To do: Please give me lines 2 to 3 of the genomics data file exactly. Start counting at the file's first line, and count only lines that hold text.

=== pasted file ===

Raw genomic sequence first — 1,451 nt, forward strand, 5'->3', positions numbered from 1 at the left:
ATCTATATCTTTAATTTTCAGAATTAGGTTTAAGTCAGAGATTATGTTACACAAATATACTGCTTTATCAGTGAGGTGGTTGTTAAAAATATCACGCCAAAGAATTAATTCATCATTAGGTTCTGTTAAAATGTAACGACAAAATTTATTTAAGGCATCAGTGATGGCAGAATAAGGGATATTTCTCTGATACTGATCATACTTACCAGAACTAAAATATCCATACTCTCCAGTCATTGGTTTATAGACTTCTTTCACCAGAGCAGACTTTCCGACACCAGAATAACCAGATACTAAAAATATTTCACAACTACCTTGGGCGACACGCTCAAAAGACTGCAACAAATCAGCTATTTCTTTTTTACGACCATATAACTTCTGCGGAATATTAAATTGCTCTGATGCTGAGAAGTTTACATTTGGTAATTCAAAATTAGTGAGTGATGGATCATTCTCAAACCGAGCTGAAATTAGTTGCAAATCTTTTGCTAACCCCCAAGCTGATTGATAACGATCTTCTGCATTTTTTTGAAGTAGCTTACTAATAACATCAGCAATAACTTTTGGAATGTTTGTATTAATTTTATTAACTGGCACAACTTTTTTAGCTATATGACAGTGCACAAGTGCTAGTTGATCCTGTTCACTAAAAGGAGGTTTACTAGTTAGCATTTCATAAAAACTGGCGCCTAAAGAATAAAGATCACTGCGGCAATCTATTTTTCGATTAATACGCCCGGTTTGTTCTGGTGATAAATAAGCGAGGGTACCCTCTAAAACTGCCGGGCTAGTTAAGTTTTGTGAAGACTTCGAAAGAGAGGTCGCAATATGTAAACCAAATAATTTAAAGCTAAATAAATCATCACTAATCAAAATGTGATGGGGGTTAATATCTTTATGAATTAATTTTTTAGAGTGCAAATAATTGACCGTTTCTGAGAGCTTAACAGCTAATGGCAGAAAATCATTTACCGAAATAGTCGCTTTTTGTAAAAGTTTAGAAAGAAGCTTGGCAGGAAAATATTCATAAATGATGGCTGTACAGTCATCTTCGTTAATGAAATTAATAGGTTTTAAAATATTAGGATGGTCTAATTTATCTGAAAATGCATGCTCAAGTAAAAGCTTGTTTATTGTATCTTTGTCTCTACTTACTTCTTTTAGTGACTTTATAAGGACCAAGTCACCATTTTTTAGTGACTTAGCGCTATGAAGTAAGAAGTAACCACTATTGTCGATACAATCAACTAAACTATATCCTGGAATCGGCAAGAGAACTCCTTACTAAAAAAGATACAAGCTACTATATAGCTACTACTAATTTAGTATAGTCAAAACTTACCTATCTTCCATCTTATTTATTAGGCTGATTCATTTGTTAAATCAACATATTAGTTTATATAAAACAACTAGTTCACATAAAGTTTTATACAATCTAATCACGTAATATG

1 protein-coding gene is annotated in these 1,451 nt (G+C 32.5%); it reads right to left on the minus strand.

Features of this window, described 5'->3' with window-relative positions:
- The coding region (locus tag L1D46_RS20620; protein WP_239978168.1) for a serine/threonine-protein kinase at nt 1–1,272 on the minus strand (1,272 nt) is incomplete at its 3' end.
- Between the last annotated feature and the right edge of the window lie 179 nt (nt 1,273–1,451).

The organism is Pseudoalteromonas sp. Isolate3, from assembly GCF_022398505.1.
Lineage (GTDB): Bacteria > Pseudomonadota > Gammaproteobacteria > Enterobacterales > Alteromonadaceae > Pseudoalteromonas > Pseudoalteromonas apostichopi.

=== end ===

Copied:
ATCTATATCTTTAATTTTCAGAATTAGGTTTAAGTCAGAGATTATGTTACACAAATATACTGCTTTATCAGTGAGGTGGTTGTTAAAAATATCACGCCAAAGAATTAATTCATCATTAGGTTCTGTTAAAATGTAACGACAAAATTTATTTAAGGCATCAGTGATGGCAGAATAAGGGATATTTCTCTGATACTGATCATACTTACCAGAACTAAAATATCCATACTCTCCAGTCATTGGTTTATAGACTTCTTTCACCAGAGCAGACTTTCCGACACCAGAATAACCAGATACTAAAAATATTTCACAACTACCTTGGGCGACACGCTCAAAAGACTGCAACAAATCAGCTATTTCTTTTTTACGACCATATAACTTCTGCGGAATATTAAATTGCTCTGATGCTGAGAAGTTTACATTTGGTAATTCAAAATTAGTGAGTGATGGATCATTCTCAAACCGAGCTGAAATTAGTTGCAAATCTTTTGCTAACCCCCAAGCTGATTGATAACGATCTTCTGCATTTTTTTGAAGTAGCTTACTAATAACATCAGCAATAACTTTTGGAATGTTTGTATTAATTTTATTAACTGGCACAACTTTTTTAGCTATATGACAGTGCACAAGTGCTAGTTGATCCTGTTCACTAAAAGGAGGTTTACTAGTTAGCATTTCATAAAAACTGGCGCCTAAAGAATAAAGATCACTGCGGCAATCTATTTTTCGATTAATACGCCCGGTTTGTTCTGGTGATAAATAAGCGAGGGTACCCTCTAAAACTGCCGGGCTAGTTAAGTTTTGTGAAGACTTCGAAAGAGAGGTCGCAATATGTAAACCAAATAATTTAAAGCTAAATAAATCATCACTAATCAAAATGTGATGGGGGTTAATATCTTTATGAATTAATTTTTTAGAGTGCAAATAATTGACCGTTTCTGAGAGCTTAACAGCTAATGGCAGAAAATCATTTACCGAAATAGTCGCTTTTTGTAAAAGTTTAGAAAGAAGCTTGGCAGGAAAATATTCATAAATGATGGCTGTACAGTCATCTTCGTTAATGAAATTAATAGGTTTTAAAATATTAGGATGGTCTAATTTATCTGAAAATGCATGCTCAAGTAAAAGCTTGTTTATTGTATCTTTGTCTCTACTTACTTCTTTTAGTGACTTTATAAGGACCAAGTCACCATTTTTTAGTGACTTAGCGCTATGAAGTAAGAAGTAACCACTATTGTCGATACAATCAACTAAACTATATCCTGGAATCGGCAAGAGAACTCCTTACTAAAAAAGATACAAGCTACTATATAGCTACTACTAATTTAGTATAGTCAAAACTTACCTATCTTCCATCTTATTTATTAGGCTGATTCATTTGTTAAATCAACATATTAGTTTATATAAAACAACTAGTTCACATAAAGTTTTATACAATCTAATCACGTAATATG

1 protein-coding gene is annotated in these 1,451 nt (G+C 32.5%); it reads right to left on the minus strand.